Case Saddlehorn Pocketknife

By Gary Zinn

Case Saddlehorn Pocketknife
Illustration courtesy of W.R. Case & Sons Cutlery Co.

I have had my eye on the Case Saddlehorn knife pattern for a while, thinking that the size and blade patterns of the knife might be just right for use as a small game field knife. I finally got my hands on one and here is what I learned.

Specifications (as reviewed)

  • Model #: 23654 (TB62110 SS)
  • Blade pattern/length: Clip, 2-5/8 in. (2-3/8 in. sharpened edge)
  • Blade pattern/length: Skinner, 2-7/16 in. (2-3/8 in. sharpened edge)
  • Blade steel: Tru-Sharp stainless (Rc 54-57)
  • Handle material: Jigged Burnt Brown bone, with "Pocket Worn" treatment
  • Bolsters: Nickel silver
  • Liners and pins: Brass
  • Weight: 2.9 ounces
  • Closed length: 3-7/16 in.
  • Overall length: 6-1/8 in.
  • Country of origin: USA
  • 2018 MSRP: $101 (retail price discounted approx. 33%)

The knife is pretty much a standard Case slip joint offering, with flat ground Tru-Sharp stainless steel blades, brass liners and pins, and nickel silver bolsters. (Models with carbon steel blades have been offered from time to time.) Subtle detailing includes narrow swaging on the blade spines, plus a full-height center cut between the blade channels.

The Saddlehorn is one of eight knife patterns with a new-for-2108 handle treatment: the scales are cattle bone, dyed a "burnt brown" color, jigged in a corn cob pattern and buffed down to the unique Case Pocket Worn appearance. The color of the scales on my knife was more amber than brown, but I am not complaining, as the color is rich and attractive. This is the only Saddlehorn knife model produced in 2018, although there have been earlier Saddlehorn patterns with different handle treatments.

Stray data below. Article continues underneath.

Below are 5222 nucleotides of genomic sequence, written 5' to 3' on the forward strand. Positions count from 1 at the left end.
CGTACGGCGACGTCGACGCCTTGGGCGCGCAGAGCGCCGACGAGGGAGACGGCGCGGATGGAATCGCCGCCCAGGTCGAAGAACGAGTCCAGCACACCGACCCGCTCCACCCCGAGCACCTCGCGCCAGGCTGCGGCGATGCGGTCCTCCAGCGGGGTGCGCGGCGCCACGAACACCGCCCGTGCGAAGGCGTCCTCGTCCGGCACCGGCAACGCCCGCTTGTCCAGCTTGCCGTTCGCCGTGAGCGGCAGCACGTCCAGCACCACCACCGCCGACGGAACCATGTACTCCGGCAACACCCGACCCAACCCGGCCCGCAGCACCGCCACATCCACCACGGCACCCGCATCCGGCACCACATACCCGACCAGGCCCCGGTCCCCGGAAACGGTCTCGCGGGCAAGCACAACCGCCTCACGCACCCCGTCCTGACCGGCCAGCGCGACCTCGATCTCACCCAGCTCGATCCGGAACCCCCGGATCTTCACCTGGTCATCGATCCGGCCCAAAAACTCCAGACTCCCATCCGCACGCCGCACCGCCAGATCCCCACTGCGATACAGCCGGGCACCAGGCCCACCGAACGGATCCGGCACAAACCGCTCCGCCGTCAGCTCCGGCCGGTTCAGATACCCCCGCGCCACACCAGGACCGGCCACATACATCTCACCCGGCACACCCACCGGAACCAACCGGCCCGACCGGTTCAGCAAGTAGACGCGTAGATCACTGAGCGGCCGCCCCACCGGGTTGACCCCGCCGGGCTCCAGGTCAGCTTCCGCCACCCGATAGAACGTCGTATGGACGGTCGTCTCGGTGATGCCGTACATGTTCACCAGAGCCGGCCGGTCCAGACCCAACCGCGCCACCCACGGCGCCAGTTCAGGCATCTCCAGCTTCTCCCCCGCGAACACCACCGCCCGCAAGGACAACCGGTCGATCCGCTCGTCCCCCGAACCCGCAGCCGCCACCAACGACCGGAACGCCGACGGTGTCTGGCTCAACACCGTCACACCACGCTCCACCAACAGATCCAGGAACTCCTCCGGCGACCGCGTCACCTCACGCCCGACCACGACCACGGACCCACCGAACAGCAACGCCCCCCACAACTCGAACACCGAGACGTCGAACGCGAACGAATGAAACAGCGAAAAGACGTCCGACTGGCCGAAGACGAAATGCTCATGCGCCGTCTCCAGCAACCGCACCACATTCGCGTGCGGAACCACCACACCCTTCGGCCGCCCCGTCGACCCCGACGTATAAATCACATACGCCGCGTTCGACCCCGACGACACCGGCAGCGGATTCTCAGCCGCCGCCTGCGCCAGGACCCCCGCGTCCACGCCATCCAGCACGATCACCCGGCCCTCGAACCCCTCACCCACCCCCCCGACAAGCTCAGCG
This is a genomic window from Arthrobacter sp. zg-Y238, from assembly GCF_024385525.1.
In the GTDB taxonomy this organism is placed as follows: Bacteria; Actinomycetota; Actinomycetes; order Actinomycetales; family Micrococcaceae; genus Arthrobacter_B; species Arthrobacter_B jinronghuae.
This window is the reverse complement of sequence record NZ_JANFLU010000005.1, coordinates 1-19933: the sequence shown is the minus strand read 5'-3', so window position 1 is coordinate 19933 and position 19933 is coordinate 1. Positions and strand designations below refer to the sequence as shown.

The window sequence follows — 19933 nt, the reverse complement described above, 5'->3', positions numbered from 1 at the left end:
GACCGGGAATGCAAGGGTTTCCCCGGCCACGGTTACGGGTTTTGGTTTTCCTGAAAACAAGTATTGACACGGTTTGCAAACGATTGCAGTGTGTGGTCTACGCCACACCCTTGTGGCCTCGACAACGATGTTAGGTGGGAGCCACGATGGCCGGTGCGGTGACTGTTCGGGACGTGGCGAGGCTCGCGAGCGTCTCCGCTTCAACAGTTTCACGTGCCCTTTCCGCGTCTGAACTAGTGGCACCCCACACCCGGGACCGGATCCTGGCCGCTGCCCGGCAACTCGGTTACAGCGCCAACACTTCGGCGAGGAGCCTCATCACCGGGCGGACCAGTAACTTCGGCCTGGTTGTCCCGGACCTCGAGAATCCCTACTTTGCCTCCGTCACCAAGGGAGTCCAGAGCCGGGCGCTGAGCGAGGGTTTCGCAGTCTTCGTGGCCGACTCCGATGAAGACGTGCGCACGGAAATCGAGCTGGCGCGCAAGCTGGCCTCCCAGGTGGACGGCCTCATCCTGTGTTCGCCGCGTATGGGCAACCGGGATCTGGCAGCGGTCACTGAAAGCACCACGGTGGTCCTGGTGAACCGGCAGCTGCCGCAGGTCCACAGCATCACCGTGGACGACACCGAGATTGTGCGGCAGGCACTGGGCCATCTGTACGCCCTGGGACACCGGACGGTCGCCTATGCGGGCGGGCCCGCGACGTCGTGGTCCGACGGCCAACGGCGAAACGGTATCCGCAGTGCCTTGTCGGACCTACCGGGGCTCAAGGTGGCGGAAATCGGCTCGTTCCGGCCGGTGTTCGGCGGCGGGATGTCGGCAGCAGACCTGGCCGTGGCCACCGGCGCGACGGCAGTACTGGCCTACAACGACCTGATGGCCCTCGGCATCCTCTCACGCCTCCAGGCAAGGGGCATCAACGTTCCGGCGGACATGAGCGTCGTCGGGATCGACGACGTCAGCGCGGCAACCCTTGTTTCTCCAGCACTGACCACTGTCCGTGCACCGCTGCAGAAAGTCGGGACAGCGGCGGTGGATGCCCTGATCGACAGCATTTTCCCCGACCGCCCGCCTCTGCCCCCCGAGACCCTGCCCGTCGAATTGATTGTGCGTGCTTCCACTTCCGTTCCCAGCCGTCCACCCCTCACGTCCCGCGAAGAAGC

The fit and finish of the knife is what I expect from Case, i.e., very good. All parts fit together tightly and smoothly with no irregularities. Finish of the blades, bolsters and handle scales is first rate.

Regarding function, the parked blades sit low in the handle, yet the nail nicks are sufficiently exposed for easy access. The blades have a firm, but smooth pull, an indication of good tang-to-spring fit and polish. My review knife earns an A for fit, finish and function.

The blades half stop. A half century and more ago, slip joint knives with tangs milled to half stop were the norm, but then that feature mostly disappeared. Lately, pocket knives with the half stop function have made a comeback, particularly in Case and Great Eastern Cutlery models. I appreciate this, and not only for nostalgic reasons. The half stop feature on a folding knife adds a measure of control and safety, particularly when closing the blade.

I judge the blade patterns and size (both blades have a 2-3/8 inch sharpened edge) to be just about ideal for cleaning small game. I have been an enthusiastic small game hunter from a tender age and have gutted, skinned, and worked up roughly a dump truck load of squirrels and rabbits over the years. I have used Stockman and Trapper pattern knives almost exclusively, because these knives have clip and spey blades.

The clip blade makes short work of gutting small game, while the curved-belly spey blade is good for skinning. Either blade is suitable for further processing for the frying pan or stew pot, although I usually use the clip blade.